Louisiana, the second most dangerous state in the nation, now has the eighth most dangerous city -- New Orleans, according to a national research firm. The annual 354-city survey is based on FBI reports on six major crime categories, according to Morgan Quitno Press, a Kansas-based company specializing in city and state statistical reference books. Powered by the nation's second-highest murder rate in 2003, New Orleans moved up five spaces from 13th place the previous year. "Crime across the country for the most part is going down or flat, but New Orleans has crept up a little bit," says Scott Morgan, president of Quitno Press.
Asked to respond, Deputy Chief Marlon Defillo of the New Orleans Police Department says the city is seeing reductions in murders, robberies and rapes so far this year. (The Quitno study is based on 2003 data.) In addition, the NOPD is now working "on one accord" with the District Attorney's office and other components of the local criminal justice system -- a refreshing change from the bout of finger pointing that occurred over the summer. "We recognize that there is work to be done in New Orleans with respect to improving the quality of life, and we're very confident that as the department continues to grow, we're going to see a reduction in violent crime," Defillo says.
Heidi Unter, research director for the University of New Orleans Center for Society Law and Justice, says the Quitno study is significant because it compares New Orleans to other cities. Typically, NOPD and city leaders measure progress by comparing current local crime statistics to previous local crime statistics. "We need to look at how we stack up against other cities and strive to be the safest city in the country," Unter says.
We agree. And it is encouraging that NOPD has a strategy. However, the plan needs help in four major areas:
• Hiring. First, the department is trying to beef up its force from 1,665 this year to 1,885 next year, with an ultimate goal of 2,000 cops. We think relaxing the city's residency requirement would broaden the available pool of available recruits, but the mayor and a majority of the City Council are unconvinced. Currently, only one of 17 local residents who apply make the cut to be on the force; that rate is down from one of 10. That tells us New Orleans is pretty well picked over. The city needs to raise pay to attract more prospects, but the city's budget is strapped.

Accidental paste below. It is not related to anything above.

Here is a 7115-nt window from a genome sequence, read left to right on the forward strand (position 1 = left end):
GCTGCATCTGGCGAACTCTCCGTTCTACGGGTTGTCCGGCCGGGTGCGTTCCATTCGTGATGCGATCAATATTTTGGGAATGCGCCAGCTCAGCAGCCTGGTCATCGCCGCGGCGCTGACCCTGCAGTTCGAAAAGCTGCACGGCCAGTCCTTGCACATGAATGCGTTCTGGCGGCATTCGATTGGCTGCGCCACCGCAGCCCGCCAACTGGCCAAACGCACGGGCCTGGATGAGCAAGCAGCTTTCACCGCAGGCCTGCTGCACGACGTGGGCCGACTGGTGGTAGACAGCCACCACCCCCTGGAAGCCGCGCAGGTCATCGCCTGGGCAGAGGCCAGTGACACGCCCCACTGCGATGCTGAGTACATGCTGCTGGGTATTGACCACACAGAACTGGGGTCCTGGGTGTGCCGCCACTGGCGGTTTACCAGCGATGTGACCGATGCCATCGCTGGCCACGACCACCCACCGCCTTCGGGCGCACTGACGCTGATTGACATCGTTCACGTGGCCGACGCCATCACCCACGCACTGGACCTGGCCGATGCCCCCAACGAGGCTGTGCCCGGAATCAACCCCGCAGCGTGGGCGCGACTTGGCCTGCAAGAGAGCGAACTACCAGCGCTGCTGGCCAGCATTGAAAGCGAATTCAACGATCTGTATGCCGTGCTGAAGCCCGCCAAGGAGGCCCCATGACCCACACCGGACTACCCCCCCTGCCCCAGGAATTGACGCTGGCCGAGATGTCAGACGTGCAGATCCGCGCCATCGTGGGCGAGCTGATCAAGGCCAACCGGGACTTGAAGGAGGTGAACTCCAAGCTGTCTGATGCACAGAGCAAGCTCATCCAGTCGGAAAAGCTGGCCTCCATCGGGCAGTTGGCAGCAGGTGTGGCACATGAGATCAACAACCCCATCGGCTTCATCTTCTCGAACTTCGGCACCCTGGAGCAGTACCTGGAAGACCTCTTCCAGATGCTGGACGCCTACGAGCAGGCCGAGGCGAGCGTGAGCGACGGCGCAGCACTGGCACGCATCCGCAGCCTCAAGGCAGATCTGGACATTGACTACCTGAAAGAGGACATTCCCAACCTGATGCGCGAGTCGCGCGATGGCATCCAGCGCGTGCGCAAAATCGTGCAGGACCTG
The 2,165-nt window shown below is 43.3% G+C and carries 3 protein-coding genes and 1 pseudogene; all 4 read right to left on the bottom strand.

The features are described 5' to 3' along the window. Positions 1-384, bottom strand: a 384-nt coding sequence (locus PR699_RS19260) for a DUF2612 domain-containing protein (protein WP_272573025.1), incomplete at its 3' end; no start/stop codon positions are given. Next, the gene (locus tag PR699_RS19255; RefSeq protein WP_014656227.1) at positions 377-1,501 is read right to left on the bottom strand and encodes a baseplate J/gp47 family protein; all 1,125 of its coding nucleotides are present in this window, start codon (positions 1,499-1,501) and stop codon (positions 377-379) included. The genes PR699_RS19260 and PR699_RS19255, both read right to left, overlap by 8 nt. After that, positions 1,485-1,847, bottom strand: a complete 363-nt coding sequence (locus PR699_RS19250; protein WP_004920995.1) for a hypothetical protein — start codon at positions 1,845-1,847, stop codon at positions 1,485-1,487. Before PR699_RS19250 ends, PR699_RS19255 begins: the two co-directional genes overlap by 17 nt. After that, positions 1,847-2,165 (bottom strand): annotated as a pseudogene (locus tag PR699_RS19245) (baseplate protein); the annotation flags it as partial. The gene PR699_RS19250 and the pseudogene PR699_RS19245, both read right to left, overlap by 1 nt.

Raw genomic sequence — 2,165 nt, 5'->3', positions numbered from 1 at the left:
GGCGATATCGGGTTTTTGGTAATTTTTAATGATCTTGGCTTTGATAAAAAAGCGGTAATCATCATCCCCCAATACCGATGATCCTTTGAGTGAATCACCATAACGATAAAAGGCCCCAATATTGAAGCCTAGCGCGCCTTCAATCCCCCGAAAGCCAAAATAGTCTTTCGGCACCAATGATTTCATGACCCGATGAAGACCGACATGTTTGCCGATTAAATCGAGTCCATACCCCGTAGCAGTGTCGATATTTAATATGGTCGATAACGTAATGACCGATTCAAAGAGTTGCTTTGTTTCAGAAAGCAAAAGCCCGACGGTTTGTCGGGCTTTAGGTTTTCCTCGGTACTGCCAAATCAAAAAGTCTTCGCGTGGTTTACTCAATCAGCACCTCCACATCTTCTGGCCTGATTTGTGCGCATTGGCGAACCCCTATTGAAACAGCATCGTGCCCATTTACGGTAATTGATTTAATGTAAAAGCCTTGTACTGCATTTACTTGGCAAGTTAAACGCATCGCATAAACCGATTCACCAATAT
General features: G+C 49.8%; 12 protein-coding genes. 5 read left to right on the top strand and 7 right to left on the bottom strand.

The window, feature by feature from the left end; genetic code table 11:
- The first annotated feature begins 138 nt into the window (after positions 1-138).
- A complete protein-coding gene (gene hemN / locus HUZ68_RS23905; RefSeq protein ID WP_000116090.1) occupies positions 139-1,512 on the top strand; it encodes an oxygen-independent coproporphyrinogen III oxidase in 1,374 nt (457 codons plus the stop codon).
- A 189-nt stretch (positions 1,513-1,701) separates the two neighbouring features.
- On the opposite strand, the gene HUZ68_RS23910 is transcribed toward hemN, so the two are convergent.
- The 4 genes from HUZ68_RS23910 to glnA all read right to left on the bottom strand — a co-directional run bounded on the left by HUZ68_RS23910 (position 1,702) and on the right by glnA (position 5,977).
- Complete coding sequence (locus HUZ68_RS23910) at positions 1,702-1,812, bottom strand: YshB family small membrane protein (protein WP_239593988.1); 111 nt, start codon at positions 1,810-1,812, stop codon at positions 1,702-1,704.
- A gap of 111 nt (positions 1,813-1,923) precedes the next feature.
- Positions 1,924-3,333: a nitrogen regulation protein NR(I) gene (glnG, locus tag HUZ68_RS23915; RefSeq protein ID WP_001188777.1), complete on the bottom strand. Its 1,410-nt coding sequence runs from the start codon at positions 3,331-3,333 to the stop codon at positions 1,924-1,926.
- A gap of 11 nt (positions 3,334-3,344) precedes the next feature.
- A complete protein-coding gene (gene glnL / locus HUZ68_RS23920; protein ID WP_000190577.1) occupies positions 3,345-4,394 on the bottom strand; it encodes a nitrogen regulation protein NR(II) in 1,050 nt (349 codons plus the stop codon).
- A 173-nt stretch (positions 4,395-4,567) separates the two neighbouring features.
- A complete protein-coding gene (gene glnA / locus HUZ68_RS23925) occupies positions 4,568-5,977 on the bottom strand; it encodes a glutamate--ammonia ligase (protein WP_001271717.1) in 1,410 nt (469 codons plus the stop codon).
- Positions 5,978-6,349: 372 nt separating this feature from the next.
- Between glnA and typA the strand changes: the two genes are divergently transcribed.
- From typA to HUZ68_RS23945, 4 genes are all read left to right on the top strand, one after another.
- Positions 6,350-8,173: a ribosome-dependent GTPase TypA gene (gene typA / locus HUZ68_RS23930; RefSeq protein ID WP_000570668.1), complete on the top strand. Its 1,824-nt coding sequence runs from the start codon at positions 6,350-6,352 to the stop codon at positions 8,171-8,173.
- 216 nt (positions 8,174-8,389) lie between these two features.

• Identifying problem areas. NOPD must continue to attack high-crime areas such as a 7-square-mile inner-city area, where 50 percent of the city's murders occur. The so-called "Murder Crescent" covers three police districts, including parts of Gentilly and Treme. "The reality is we have had periods where a young black male has a greater chance of death or injury from violent crime than a soldier in Fallujah," says Peter Scharf, director of the UNO Center.
• "Code 6." Cops believe that a small percentage of criminals are responsible for most of the city's violent crimes. So NOPD is working with District Attorney Eddie Jordan and other criminal justice officials to identify, target and prosecute New Orleans' most violent offenders. The program will be modeled after a successful program begun by the neighboring Jefferson Parish Sheriff's Office. It requires seasoned prosecutors, who are in short supply in Jordan's office. "The program will cost money to start up, but it will pay dividends almost immediately," says Anthony Radosti, vice president of the private Metropolitan Crime Commission.
• Regional cooperation. Crime is not just a New Orleans problem. "The odd thing about Louisiana is that it has higher crime in rural areas than most states do," Morgan says. This year's survey also shows that New Orleans and its suburbs constitute the fifth most dangerous metro area in the country -- though that category suffers from inadequate data from other urban areas. Even so, the public should demand coherent state, regional and local crime-fighting strategies and inter-parish cooperation. NOPD should be on the same page as deputies in surrounding parishes. For example, an NOPD cop who stops a suspect wanted in Jefferson Parish may not know that suspect is a fugitive because the two law enforcement agencies do not have immediate access to the same criminal data, says MCC president Rafael Goyeneche. "Our first priority as a region ought to be getting all these jurisdictions to share the same criminal information databases to help catch fugitives," Goyeneche says.
We know from recent experience that simply making the criminal justice system more efficient will not solve our crime problems. Former Mayor Marc Morial and Police Superintendent Richard Pennington succeeded in cutting the murder rate in half -- but their success was short-lived. We now need to hear from Mayor Ray Nagin. What is his plan to make New Orleans safe? That question is more urgent than ever.